The University Centre for Energy Efficient Buildings (UCEEB) is an independent institute of the Czech Technical University in Prague. UCEEB's goal is to research and design buildings which are green, smart, reasonably-priced, and with a healthy interior climate.
As stated by the institute’s founder, Professor Zdeněk Bittnar, “Buildings represent an area with significant potential for energy savings and reduction of human impact on the environment, but it is also estimated that people spend up to 90% of their lives inside buildings - which means our health can be greatly influenced by the quality of the interior climate.”
Thermetrics won the UCEEB contract to build a custom 32-zone Newton thermal manikin with humidified external breathing capability, and UCEEB plans to use Newton as a human simulator for measuring and evaluating the performance of heating and air conditioning systems used in buildings.
The UCEEB 32-zone Newton includes a temperature controlled and humidified breathing system that consists of two pneumatic cylinders which are cycled in and out by a servo linear actuator to replicate the cycle, frequency, and volume of human breathing. The breathing system connects to the manikin with hoses for inhaling and exhaling. Inside the manikin a special manifold behind the face allows for breathing through the nose or mouth in any combination.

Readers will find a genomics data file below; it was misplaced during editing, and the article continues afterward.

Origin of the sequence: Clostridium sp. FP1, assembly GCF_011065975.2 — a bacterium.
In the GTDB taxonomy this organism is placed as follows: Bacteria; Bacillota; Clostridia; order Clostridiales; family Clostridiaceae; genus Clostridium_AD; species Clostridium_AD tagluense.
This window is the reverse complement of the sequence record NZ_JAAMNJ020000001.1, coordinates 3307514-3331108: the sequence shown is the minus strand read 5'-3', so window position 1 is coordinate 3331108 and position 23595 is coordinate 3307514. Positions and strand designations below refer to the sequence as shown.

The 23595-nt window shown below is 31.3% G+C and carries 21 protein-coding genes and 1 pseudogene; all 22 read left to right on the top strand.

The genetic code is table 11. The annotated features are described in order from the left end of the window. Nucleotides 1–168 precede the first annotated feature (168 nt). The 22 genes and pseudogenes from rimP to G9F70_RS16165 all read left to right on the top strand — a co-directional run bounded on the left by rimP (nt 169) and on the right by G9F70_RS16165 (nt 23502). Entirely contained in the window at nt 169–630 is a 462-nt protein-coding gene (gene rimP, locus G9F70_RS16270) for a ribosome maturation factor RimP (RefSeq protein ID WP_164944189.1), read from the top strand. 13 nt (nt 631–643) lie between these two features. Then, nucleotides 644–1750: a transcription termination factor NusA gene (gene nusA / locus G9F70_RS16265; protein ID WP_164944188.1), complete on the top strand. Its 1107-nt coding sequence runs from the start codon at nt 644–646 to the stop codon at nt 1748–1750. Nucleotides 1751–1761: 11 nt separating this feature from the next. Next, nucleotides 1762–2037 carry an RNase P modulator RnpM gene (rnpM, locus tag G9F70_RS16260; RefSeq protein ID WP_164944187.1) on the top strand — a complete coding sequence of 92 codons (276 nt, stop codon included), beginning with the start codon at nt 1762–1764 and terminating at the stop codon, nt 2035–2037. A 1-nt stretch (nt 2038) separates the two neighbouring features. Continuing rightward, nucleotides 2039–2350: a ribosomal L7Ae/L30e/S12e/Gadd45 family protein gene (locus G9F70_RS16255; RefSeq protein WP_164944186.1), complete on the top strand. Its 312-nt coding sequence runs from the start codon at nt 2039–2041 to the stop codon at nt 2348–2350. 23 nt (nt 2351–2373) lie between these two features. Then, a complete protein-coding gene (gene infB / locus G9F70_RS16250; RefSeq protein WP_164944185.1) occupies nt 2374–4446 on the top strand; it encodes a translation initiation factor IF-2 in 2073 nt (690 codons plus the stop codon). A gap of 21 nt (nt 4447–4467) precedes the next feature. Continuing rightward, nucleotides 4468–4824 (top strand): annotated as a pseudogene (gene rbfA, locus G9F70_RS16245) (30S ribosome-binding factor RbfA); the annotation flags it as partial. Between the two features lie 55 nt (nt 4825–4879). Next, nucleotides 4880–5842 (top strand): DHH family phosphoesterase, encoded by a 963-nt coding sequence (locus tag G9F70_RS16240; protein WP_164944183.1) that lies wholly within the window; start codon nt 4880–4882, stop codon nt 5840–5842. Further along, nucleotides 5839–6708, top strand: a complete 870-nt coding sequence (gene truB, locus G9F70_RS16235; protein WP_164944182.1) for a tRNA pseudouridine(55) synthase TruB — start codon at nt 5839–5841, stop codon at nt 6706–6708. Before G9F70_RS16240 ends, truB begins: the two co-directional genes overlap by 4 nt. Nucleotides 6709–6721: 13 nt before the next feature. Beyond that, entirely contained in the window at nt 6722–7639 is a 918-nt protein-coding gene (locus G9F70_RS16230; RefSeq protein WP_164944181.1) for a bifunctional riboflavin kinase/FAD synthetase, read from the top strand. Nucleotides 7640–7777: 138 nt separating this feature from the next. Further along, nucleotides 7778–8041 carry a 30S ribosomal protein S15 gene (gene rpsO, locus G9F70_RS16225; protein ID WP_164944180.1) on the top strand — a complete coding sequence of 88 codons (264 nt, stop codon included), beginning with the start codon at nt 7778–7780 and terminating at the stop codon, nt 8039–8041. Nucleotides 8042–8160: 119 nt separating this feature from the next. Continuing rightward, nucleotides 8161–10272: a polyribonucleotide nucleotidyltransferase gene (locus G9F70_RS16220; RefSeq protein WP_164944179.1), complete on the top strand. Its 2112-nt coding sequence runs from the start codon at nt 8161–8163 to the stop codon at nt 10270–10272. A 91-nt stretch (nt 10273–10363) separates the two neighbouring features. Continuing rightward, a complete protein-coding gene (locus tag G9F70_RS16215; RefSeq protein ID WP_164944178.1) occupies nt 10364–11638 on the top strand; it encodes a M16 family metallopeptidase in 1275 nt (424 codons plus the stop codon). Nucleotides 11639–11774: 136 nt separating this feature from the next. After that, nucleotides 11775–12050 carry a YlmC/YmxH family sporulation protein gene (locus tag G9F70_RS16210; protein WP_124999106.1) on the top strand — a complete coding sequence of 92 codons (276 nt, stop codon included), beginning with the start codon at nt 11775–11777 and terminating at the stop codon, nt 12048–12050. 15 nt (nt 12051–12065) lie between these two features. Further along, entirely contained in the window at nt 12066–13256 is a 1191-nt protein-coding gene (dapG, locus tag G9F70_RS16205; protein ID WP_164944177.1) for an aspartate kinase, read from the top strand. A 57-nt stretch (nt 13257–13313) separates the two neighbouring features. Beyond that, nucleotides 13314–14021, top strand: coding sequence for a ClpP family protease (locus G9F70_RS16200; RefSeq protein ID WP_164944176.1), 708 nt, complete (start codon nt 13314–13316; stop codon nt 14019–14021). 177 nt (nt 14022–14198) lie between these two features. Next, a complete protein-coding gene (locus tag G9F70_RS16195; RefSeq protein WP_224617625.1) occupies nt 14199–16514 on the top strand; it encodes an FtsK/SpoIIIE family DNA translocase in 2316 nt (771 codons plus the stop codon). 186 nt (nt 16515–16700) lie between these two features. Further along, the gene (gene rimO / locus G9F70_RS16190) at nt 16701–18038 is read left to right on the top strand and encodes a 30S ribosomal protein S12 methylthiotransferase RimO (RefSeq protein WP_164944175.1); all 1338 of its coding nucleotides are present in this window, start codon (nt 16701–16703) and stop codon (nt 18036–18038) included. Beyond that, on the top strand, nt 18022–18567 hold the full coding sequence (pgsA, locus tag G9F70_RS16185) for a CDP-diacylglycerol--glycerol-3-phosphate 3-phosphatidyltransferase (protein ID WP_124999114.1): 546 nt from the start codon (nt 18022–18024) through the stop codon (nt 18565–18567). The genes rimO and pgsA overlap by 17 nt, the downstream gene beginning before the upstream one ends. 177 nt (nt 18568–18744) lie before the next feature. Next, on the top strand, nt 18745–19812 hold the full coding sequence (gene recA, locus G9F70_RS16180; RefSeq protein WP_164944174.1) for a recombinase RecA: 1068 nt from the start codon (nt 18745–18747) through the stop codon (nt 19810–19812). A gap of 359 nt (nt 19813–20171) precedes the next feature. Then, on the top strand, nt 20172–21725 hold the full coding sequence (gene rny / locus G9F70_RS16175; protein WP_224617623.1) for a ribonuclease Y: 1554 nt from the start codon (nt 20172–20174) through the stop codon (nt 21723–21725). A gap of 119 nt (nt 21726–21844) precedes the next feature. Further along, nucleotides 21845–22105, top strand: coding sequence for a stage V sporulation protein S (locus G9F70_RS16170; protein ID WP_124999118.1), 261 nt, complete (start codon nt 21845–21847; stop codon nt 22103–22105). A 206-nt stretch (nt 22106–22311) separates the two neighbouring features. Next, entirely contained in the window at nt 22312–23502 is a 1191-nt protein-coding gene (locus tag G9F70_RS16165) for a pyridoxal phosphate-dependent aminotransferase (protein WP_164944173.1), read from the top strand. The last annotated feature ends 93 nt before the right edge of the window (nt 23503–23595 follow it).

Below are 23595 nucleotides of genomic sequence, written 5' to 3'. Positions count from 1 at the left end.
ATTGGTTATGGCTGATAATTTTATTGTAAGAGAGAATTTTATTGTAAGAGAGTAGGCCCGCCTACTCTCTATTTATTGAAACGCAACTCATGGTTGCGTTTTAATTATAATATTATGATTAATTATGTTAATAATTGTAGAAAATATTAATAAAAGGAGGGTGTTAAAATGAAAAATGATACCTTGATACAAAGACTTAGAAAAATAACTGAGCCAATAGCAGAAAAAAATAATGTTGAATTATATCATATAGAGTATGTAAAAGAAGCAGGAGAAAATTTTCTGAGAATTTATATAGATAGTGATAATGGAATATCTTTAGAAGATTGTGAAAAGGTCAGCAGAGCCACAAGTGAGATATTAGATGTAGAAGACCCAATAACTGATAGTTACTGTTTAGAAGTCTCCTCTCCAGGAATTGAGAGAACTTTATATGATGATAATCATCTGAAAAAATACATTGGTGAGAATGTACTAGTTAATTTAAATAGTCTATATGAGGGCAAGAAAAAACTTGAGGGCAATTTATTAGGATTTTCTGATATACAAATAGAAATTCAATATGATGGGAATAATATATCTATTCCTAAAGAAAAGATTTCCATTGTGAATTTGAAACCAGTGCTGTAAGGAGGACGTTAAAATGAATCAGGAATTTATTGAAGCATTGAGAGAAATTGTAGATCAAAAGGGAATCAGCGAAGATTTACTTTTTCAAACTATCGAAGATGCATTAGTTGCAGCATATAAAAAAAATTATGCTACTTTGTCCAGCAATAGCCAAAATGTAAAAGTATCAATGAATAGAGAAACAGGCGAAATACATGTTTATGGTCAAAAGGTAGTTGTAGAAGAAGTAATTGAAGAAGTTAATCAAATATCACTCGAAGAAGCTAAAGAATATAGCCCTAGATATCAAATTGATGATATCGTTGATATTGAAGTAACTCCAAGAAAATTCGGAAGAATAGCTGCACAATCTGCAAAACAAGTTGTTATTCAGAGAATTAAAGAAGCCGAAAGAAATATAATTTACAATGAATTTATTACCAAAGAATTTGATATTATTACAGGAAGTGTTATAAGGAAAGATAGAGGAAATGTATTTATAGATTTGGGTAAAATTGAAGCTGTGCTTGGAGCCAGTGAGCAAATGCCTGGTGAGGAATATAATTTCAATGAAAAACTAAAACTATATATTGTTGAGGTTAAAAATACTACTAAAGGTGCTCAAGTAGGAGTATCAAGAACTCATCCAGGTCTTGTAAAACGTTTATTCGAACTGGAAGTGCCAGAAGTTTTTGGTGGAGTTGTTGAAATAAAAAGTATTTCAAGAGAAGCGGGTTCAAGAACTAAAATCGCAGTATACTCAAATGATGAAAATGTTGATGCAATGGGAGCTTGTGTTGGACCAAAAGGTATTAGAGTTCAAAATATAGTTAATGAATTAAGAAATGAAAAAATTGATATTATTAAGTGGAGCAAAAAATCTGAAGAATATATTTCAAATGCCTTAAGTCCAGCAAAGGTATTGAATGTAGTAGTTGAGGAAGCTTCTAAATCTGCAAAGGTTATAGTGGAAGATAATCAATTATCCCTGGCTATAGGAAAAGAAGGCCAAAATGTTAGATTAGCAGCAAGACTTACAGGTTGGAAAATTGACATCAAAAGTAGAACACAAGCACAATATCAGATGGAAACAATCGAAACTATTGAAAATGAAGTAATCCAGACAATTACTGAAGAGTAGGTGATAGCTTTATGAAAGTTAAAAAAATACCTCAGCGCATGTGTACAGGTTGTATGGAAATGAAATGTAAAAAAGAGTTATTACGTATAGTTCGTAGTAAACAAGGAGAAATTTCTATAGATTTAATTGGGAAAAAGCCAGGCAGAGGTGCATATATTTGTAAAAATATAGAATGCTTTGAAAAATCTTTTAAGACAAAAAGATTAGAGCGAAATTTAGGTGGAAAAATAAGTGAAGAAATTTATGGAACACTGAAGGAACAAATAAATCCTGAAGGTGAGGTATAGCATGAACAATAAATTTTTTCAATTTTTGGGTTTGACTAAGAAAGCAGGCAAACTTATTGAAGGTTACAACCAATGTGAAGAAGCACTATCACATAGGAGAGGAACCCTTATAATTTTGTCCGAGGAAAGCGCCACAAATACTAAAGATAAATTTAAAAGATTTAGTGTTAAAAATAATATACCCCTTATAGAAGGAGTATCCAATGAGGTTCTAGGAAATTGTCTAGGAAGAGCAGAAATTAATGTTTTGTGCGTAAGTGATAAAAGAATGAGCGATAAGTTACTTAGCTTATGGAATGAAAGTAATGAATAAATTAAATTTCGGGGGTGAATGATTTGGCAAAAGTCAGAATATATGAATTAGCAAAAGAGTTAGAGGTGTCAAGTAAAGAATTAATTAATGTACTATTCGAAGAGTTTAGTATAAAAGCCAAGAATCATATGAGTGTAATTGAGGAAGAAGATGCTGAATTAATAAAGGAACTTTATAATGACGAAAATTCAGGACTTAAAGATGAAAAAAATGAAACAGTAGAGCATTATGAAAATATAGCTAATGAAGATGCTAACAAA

What makes a Newton thermal manikin ideal for environmental comfort research?
Most climate control systems try to meet the thermal comfort requirements of human occupants by conditioning large air volumes and bringing interior thermal masses to a desired temperature setpoint. This process is effective, but not efficient. Localized heating and cooling can be delivered to occupants at significantly lower energy cost. Toward this end Newton is expected to be a valuable tool that will quantify subtle changes in heat gain/loss conditions and predict which climate control variables maximize the thermal comfort and overall health of building occupants.
Evaluating human comfort is a complex endeavor. Variables include local air temperature distribution, surrounding surface temperatures and geometry, local air velocities, relative humidity, clothing layers and their insulation value, metabolic rate, perspiration rate, as well as solar intensity and its direction. All these factors contribute to our perception of thermal comfort, and at UCEEB their Newton thermal manikin is expected to provide the data necessary to drive future innovations leading to healthier, more comfortable, and more energy efficient buildings.